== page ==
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As the clean-up efforts continue in a residential neighborhood in the Los Angeles suburb of Yorba Linda, following a deadly airplane crash on Sunday, unanswered questions remain over the pilot and aircraft, both with apparent local ties to Klamath County.

A Cessna 414A Chancellor twin-engine aircraft built in 1981, designated as N414RS by the Federal Aviation Administration (FAA), took off from the Fullerton Municipal Airport around 1:35 p.m. on Sunday bound for Minden, Nev. The pilot was 75-year old Antonio Pastini, a Nevada resident and experienced pilot who had been visiting his daughter, Julia Ackley, in Orange County.

The aircraft broke up in mid-air 10 minutes after takeoff, spilling fuel and aircraft parts across a neighborhood that resulted in one home being incinerated with four victims inside, as well as the death of the pilot.

In the wake of the accident, several oddities have emerged, as well as local ties for both the pilot and aircraft to Klamath County. Pastini, who reportedly was born Jordan Isaacson, and went by the nickname “Ike,” was a restaurant owner in the Carson City, Nev., area.

Ties to Chicago police questioned

He claimed to have been a Chicago police officer for 21 years before retiring and moving west to enter the restaurant industry, and in the initial press conference following the crash the Orange County Sheriff’s Department announced Pastini was a retired Chicago officer based on a badge and paperwork found in the cockpit of the aircraft.

On Monday, Officer Michelle Tannehill, spokesperson for Chicago Police Department, announced that no records were found indicating Antonio Pastini or Jordan Isaacson was ever affiliated with the department. The badge number Pastini had in his possession had been reported lost in 1978.

While Pastini served in the military, it is unclear at this time if he ever was a police officer, despite representing himself as one repeatedly on social media and through interviews about his restaurants.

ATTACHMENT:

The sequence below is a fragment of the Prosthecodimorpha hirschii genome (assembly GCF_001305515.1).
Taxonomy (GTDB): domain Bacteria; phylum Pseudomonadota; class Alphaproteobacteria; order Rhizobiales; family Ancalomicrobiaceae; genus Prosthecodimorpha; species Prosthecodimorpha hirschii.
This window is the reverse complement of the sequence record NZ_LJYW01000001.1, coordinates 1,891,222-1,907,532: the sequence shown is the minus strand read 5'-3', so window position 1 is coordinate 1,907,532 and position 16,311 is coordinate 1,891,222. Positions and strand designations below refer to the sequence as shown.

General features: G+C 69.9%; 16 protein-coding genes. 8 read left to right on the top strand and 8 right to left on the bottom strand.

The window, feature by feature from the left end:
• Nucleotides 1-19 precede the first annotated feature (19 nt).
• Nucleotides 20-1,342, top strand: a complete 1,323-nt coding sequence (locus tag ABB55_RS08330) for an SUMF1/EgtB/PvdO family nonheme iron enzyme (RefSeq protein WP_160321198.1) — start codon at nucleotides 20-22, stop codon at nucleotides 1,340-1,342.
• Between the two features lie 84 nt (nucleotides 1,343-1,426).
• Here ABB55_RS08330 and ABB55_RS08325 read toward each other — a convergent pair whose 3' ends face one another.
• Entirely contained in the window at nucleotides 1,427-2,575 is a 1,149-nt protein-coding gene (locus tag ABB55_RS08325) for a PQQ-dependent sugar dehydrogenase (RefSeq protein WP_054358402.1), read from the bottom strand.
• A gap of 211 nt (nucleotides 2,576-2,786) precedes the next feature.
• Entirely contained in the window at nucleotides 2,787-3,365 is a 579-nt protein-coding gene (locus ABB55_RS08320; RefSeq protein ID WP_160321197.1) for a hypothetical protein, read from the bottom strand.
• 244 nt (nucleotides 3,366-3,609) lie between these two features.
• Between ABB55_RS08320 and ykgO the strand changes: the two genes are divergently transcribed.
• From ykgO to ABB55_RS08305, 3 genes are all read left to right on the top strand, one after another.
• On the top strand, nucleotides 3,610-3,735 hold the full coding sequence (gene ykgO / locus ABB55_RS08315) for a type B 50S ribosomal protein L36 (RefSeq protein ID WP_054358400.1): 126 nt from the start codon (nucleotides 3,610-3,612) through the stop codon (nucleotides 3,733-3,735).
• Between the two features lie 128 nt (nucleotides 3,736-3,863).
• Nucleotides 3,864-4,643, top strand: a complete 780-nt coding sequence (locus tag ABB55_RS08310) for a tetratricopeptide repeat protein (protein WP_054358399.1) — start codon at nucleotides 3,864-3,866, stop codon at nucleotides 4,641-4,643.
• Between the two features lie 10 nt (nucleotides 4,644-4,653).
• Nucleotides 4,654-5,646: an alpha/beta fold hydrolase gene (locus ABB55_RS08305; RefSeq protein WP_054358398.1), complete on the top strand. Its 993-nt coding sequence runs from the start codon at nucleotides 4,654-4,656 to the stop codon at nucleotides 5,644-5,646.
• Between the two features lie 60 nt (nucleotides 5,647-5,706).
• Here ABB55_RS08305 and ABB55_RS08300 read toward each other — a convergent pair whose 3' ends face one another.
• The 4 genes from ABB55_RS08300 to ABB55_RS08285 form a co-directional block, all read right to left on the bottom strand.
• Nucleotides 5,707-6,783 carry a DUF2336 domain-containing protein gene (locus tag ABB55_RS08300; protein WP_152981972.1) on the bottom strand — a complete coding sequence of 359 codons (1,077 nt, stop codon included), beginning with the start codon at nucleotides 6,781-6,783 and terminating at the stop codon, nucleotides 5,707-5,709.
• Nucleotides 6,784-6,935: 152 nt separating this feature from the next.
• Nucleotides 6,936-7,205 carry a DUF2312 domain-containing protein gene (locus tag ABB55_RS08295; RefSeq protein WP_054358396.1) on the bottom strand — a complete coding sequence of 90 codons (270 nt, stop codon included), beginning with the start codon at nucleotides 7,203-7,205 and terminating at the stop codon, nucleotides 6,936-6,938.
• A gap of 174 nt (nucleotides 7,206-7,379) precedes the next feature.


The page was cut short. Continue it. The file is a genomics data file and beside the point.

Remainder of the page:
An article published by the Nevada Appeal in 2008 stated that Pastini had joined the Chicago PD as a patrolman and served 21 years, and moved to northern Nevada after retirement to begin opening restaurants. Pastini also served as a food safety instructor, according to the Nevada state website. Pastini boasted that his restaurants became “the cop hangout” around Carson City.

Aircraft registered in Chiloquin

An experienced pilot, Pastini held FAA certification ratings for single-engine, multi-engine and rotorcraft aircraft. FAA registration history indicates that the aircraft was purchased by Pastini on Dec. 21, 2017 from Air 20 Corp., which had registered the airplane in Gardnerville, Nev. since 2014, where Pastini resided. However, Pastini, for reasons yet to be verified by the FAA, registered the aircraft in Chiloquin.

Previous registration indicates the aircraft was owned by Carman Law Office PC in Billings, Mont., prior to Air 20 Corp., and had been based in Las Vegas, Nev. from 2006-2009 with Silver State Helicopters LLC.

The Oregon State Airports Manager in Salem, Matthew Maass, indicated that as an uncontrolled airport there is no on-site airport manager for Chiloquin who could verify whether the aircraft had indeed been stored in Klamath County per its 2017 registration.